Late next year, Americans will not be able to board a plane with their standard driver’s license. That’s why many have been waiting on often long lines to get the new Real ID. It’s a pain, but hey, anything for safety, right? So it may (or may not) come as a shock that the Transportation Security Administration has been allowing one group of people to board planes without any ID – border-crossing migrants. For the past six months it has been violating its own policy by allowing migrants who have been released from federal custody onto flights despite not having required documents. The reason, this story reports, is that if TSA chose to turn away people at airports it would apply more pressure to overwhelmed bus companies like Greyhound and local motels in border towns, complicating an already dire situation for localities struggling to care for this demographic.
Elaine Chao Family: Business Bridge to China in Trump Cabinet
New York Times
It’s not clear if this long article about Secretary of Transportation Elain Chao raises important questions or is another anti-Trump hit piece. The story centers on the fact that Chao’s family – her parents are American citizens who fled mainland China – owns a shipping company that does business with the Chinese. The article does not accuse the Chaos of any wrongdoing and notes that the Secretary has no formal affiliation or stake in her family’s shipping business, Foremost Group. It does suggest, without evidence, that the fact her family’s company has ships registered in Liberia and Hong Kong may explain why she her department has moved to curtail a program favoring American-flagged shipping and plans to buy new ships that would train Americans as crew members.
Puerto Rico Contractor Pocketed Millions in Taxpayer Cash
From Haiti, to Puerto Rico, the Virgin Islands and all around the world, disaster aid is often a financial disaster that barely gets a whimper, much less a bang, for the buck. The latest example appears to involve owners of the Textile Corporation of America. They secured millions of dollars in contracts and grants by promising the government that they could deliver 1,000 new jobs to residents of Pikeville, Tennessee, and millions of dollars of supplies to hurricane-ravaged Puerto Rico. But two years later, the company is the subject of a federal criminal investigation alleging that its executives bilked taxpayers out of those millions.
Minnesota: How an Internet Mob Smeared a Chipotle Worker as Racist
Just about every week we see the same story. Someone takes a jittery smartphone video of a white person caught in the act of doing something that's labeled racist. An army of online commentators mobilizes. The video goes viral. And the person in the video is publicly shamed, often losing a job or being ostracized by the community. His or her name becomes a hashtag for hate. This article focuses on a worker at a Chipotle in St. Paul, Minnesota, who was falsely accused of racism in a video that went viral showing her denying service to a group of young black men. They had previously stolen food, vamoosing after their credit card was declined.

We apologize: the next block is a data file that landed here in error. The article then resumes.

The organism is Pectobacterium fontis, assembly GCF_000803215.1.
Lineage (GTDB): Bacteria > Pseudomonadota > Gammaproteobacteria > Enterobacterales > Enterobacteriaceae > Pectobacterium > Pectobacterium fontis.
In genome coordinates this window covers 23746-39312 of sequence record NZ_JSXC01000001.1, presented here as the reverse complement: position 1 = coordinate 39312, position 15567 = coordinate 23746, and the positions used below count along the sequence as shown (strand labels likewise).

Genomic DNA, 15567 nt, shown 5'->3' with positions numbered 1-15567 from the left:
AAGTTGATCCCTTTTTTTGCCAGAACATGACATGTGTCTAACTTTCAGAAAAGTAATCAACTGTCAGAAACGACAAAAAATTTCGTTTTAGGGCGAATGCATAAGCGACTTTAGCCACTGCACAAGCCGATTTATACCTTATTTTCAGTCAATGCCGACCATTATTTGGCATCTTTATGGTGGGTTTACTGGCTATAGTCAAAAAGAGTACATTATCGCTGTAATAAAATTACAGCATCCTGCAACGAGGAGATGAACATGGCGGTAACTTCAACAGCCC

On YouTube’s E-Playground, Open Gate for Pedophiles
New York Times
Christiane C. didn’t think anything of it when her 10-year-old daughter and a friend uploaded an innocent video of themselves playing in a backyard pool. A few days later, her daughter shared exciting news: The video had thousands of views. Before long, it had ticked up to 400,000. Turned out YouTube’s automated recommendation system — which drives most of the platform’s billions of views by suggesting what users should watch next — had begun showing the video to users who watched other videos of prepubescent, partly clothed children, a team of researchers has found. This is a common problem.
The Historian Who Invented 22 Holocaust Victims
Since 2013, a German-born, Ph.D. historian at Dublin's Trinity College named Marie Sophie Hingst has been writing about the Holocaust in her award-winning blog "Read On My Dear, Read On." It was here where she regularly shared stories about her allegedly Jewish grandmother. Her family history was a fabrication; she’s not Jewish. So too were most of the names of 22 alleged Holocaust victims she reported to the archives of the Israeli Holocaust memorial Yad Vashem. This article describes her actions a “the bizarre story of a con artist who doesn't even appear to have had anything to gain with her fabrications -- at least materially. She did, of course, make herself sound more interesting as the alleged descendant of victims of the Holocaust -- at least more so than other, non-Jewish Germans. It also had a positive side-effect, at least for a German: It allowed her to be viewed as being on the side of the victims rather than on the side of the perpetrators. "